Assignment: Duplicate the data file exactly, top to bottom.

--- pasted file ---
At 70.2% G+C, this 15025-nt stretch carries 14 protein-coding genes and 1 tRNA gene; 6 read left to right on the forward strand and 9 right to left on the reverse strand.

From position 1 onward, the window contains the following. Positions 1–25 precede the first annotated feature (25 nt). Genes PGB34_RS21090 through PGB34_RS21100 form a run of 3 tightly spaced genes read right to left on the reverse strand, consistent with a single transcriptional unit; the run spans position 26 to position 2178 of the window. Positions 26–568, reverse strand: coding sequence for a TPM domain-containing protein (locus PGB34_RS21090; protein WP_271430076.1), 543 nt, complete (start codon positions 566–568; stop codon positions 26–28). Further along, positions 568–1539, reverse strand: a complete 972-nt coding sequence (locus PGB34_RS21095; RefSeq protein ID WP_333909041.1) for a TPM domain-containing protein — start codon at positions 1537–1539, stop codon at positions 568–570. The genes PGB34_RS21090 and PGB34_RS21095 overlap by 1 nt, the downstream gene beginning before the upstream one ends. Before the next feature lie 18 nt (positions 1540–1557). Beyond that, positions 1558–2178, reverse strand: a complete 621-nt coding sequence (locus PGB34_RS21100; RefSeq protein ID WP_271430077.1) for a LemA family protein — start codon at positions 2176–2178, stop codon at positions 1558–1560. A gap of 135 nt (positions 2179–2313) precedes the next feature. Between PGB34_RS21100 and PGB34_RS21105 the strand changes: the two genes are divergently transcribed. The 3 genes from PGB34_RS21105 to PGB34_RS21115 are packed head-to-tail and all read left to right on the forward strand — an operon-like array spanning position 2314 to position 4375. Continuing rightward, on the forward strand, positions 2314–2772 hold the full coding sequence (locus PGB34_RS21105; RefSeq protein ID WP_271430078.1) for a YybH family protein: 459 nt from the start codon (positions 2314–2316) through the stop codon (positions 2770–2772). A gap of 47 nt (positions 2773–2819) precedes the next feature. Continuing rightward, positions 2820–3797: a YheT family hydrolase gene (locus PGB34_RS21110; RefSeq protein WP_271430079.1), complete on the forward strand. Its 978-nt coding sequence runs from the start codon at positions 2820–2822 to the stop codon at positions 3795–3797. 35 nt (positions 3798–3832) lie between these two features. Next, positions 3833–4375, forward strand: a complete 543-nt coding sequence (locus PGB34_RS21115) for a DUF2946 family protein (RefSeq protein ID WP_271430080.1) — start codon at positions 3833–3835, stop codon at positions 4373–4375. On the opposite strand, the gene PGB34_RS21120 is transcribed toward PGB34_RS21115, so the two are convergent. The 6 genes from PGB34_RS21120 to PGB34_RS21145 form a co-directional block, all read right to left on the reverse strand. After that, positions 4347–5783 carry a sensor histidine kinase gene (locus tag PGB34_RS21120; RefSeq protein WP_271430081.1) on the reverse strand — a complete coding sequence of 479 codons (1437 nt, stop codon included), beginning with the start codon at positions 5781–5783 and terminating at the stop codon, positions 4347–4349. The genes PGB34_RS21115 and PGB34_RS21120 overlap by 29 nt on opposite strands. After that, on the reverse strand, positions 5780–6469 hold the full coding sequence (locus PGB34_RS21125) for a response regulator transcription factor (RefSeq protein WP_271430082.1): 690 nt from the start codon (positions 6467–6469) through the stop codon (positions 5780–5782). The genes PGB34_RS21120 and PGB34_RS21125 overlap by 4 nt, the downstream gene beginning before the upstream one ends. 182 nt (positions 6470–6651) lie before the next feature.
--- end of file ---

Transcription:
At 70.2% G+C, this 15025-nt stretch carries 14 protein-coding genes and 1 tRNA gene; 6 read left to right on the forward strand and 9 right to left on the reverse strand.

From position 1 onward, the window contains the following. Positions 1–25 precede the first annotated feature (25 nt). Genes PGB34_RS21090 through PGB34_RS21100 form a run of 3 tightly spaced genes read right to left on the reverse strand, consistent with a single transcriptional unit; the run spans position 26 to position 2178 of the window. Positions 26–568, reverse strand: coding sequence for a TPM domain-containing protein (locus PGB34_RS21090; protein WP_271430076.1), 543 nt, complete (start codon positions 566–568; stop codon positions 26–28). Further along, positions 568–1539, reverse strand: a complete 972-nt coding sequence (locus PGB34_RS21095; RefSeq protein ID WP_333909041.1) for a TPM domain-containing protein — start codon at positions 1537–1539, stop codon at positions 568–570. The genes PGB34_RS21090 and PGB34_RS21095 overlap by 1 nt, the downstream gene beginning before the upstream one ends. Before the next feature lie 18 nt (positions 1540–1557). Beyond that, positions 1558–2178, reverse strand: a complete 621-nt coding sequence (locus PGB34_RS21100; RefSeq protein ID WP_271430077.1) for a LemA family protein — start codon at positions 2176–2178, stop codon at positions 1558–1560. A gap of 135 nt (positions 2179–2313) precedes the next feature. Between PGB34_RS21100 and PGB34_RS21105 the strand changes: the two genes are divergently transcribed. The 3 genes from PGB34_RS21105 to PGB34_RS21115 are packed head-to-tail and all read left to right on the forward strand — an operon-like array spanning position 2314 to position 4375. Continuing rightward, on the forward strand, positions 2314–2772 hold the full coding sequence (locus PGB34_RS21105; RefSeq protein ID WP_271430078.1) for a YybH family protein: 459 nt from the start codon (positions 2314–2316) through the stop codon (positions 2770–2772). A gap of 47 nt (positions 2773–2819) precedes the next feature. Continuing rightward, positions 2820–3797: a YheT family hydrolase gene (locus PGB34_RS21110; RefSeq protein WP_271430079.1), complete on the forward strand. Its 978-nt coding sequence runs from the start codon at positions 2820–2822 to the stop codon at positions 3795–3797. 35 nt (positions 3798–3832) lie between these two features. Next, positions 3833–4375, forward strand: a complete 543-nt coding sequence (locus PGB34_RS21115) for a DUF2946 family protein (RefSeq protein ID WP_271430080.1) — start codon at positions 3833–3835, stop codon at positions 4373–4375. On the opposite strand, the gene PGB34_RS21120 is transcribed toward PGB34_RS21115, so the two are convergent. The 6 genes from PGB34_RS21120 to PGB34_RS21145 form a co-directional block, all read right to left on the reverse strand. After that, positions 4347–5783 carry a sensor histidine kinase gene (locus tag PGB34_RS21120; RefSeq protein WP_271430081.1) on the reverse strand — a complete coding sequence of 479 codons (1437 nt, stop codon included), beginning with the start codon at positions 5781–5783 and terminating at the stop codon, positions 4347–4349. The genes PGB34_RS21115 and PGB34_RS21120 overlap by 29 nt on opposite strands. After that, on the reverse strand, positions 5780–6469 hold the full coding sequence (locus PGB34_RS21125) for a response regulator transcription factor (RefSeq protein WP_271430082.1): 690 nt from the start codon (positions 6467–6469) through the stop codon (positions 5780–5782). The genes PGB34_RS21120 and PGB34_RS21125 overlap by 4 nt, the downstream gene beginning before the upstream one ends. 182 nt (positions 6470–6651) lie before the next feature.